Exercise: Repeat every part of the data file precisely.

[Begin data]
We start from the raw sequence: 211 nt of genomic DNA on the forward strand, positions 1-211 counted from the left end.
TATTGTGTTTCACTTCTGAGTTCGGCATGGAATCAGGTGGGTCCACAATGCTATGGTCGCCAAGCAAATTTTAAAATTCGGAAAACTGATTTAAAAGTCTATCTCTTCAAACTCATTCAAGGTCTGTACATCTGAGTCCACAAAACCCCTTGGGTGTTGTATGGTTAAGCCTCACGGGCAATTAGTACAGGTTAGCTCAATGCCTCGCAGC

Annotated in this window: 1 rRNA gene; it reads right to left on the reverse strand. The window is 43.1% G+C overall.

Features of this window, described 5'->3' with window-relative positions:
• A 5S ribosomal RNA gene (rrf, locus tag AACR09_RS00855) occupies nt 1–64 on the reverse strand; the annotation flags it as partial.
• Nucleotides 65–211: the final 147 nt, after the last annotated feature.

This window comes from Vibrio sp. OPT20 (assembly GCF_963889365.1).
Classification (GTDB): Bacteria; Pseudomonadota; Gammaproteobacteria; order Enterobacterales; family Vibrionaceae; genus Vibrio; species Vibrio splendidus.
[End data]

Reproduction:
We start from the raw sequence: 211 nt of genomic DNA on the forward strand, positions 1-211 counted from the left end.
TATTGTGTTTCACTTCTGAGTTCGGCATGGAATCAGGTGGGTCCACAATGCTATGGTCGCCAAGCAAATTTTAAAATTCGGAAAACTGATTTAAAAGTCTATCTCTTCAAACTCATTCAAGGTCTGTACATCTGAGTCCACAAAACCCCTTGGGTGTTGTATGGTTAAGCCTCACGGGCAATTAGTACAGGTTAGCTCAATGCCTCGCAGC

Annotated in this window: 1 rRNA gene; it reads right to left on the reverse strand. The window is 43.1% G+C overall.

Features of this window, described 5'->3' with window-relative positions:
• A 5S ribosomal RNA gene (rrf, locus tag AACR09_RS00855) occupies nt 1–64 on the reverse strand; the annotation flags it as partial.
• Nucleotides 65–211: the final 147 nt, after the last annotated feature.

This window comes from Vibrio sp. OPT20 (assembly GCF_963889365.1).
Classification (GTDB): Bacteria; Pseudomonadota; Gammaproteobacteria; order Enterobacterales; family Vibrionaceae; genus Vibrio; species Vibrio splendidus.